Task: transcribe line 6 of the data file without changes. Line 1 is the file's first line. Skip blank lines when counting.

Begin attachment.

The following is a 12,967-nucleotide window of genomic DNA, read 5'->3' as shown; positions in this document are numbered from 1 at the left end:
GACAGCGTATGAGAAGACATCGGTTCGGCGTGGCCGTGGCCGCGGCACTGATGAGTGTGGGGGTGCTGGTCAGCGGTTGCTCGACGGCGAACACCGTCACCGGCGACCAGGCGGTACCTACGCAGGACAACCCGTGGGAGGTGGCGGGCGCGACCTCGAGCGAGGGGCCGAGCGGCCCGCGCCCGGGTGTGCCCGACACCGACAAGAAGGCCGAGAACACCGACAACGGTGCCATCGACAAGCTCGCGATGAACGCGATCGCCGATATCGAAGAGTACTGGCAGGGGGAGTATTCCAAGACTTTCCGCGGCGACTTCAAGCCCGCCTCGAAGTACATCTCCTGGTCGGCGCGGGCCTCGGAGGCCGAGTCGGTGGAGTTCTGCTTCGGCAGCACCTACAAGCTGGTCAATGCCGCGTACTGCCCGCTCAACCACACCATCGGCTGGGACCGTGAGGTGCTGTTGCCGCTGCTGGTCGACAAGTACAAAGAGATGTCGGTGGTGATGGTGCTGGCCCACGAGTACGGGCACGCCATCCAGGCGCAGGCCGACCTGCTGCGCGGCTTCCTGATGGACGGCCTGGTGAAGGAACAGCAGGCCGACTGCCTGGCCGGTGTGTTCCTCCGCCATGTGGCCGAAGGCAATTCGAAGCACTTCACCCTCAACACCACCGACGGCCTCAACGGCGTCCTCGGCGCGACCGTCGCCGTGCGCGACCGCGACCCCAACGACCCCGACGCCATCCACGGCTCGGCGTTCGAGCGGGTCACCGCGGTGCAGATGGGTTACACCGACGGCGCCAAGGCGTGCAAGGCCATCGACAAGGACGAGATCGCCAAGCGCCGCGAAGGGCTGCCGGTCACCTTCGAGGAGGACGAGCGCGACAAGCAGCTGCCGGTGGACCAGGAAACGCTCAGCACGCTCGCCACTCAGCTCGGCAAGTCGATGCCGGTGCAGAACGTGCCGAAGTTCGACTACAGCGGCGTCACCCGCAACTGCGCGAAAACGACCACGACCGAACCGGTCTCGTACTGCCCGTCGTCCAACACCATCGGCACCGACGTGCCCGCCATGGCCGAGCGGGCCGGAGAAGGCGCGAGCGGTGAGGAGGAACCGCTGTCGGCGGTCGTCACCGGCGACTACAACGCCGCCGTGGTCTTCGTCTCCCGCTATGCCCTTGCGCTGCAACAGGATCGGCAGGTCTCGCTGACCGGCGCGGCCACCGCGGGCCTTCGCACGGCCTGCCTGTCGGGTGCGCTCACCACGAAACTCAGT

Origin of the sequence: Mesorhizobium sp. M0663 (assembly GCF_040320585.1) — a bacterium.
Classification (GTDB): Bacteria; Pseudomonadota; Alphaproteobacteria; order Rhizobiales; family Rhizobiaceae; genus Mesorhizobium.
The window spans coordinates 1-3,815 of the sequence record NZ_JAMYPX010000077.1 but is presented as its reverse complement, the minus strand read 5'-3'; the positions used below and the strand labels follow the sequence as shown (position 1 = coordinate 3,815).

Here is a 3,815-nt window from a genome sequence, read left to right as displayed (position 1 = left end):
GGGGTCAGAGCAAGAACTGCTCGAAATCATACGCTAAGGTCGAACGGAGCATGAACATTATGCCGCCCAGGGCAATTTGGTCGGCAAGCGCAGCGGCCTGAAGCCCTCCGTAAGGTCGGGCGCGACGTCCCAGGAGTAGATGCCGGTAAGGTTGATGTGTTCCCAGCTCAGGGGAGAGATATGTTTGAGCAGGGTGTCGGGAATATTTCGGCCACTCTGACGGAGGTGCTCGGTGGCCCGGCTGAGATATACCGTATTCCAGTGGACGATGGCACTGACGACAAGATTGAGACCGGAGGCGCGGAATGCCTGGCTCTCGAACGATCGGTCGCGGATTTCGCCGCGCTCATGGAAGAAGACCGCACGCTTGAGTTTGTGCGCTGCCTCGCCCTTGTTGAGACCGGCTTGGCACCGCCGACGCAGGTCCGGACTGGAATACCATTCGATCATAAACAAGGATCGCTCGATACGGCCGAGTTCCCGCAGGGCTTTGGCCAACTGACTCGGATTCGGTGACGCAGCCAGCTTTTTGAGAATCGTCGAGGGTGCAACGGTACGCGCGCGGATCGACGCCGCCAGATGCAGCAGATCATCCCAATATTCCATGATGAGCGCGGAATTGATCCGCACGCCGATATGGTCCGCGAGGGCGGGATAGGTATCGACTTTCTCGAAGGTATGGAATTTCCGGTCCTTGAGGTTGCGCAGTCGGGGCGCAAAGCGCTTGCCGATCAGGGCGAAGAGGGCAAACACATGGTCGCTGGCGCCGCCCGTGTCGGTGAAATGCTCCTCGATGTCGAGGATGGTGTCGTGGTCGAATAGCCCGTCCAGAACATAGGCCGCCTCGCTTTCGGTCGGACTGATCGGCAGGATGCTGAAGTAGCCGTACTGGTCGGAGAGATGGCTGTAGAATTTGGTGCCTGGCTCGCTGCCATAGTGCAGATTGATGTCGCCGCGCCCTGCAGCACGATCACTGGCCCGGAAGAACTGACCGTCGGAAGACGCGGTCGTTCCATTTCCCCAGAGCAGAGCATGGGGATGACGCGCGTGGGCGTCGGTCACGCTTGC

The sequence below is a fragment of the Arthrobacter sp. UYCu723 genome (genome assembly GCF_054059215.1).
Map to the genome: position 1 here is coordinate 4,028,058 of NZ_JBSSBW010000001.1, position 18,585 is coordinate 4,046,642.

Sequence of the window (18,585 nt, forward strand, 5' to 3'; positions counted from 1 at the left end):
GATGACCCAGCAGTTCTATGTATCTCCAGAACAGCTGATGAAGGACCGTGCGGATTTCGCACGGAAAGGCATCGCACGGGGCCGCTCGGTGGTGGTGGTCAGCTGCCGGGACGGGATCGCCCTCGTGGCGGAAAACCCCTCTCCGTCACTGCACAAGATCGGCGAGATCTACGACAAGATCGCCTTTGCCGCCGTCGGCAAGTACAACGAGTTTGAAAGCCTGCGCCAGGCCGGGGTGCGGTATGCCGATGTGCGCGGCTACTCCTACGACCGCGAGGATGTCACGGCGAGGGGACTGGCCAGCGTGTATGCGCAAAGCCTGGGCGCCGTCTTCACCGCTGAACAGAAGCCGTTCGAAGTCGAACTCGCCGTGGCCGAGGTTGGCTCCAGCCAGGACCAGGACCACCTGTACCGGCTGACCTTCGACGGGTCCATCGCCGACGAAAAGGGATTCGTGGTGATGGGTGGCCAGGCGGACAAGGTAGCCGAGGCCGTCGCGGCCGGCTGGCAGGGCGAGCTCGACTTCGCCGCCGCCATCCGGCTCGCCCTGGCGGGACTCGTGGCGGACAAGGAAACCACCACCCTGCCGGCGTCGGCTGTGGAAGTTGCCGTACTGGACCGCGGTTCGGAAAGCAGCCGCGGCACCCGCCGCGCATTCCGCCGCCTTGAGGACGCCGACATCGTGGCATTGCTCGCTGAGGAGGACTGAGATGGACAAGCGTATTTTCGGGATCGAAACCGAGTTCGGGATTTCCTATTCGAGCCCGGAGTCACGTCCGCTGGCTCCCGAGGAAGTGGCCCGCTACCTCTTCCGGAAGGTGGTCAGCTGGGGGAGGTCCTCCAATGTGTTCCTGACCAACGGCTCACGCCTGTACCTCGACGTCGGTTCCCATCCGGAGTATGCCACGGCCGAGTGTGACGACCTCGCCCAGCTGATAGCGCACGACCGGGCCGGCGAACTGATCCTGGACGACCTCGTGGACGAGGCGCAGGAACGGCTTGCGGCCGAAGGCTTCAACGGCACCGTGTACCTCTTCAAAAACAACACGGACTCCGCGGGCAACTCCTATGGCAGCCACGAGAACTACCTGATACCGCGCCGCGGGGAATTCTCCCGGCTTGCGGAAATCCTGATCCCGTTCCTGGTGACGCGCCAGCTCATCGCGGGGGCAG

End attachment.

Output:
Here is a 3,815-nt window from a genome sequence, read left to right as displayed (position 1 = left end):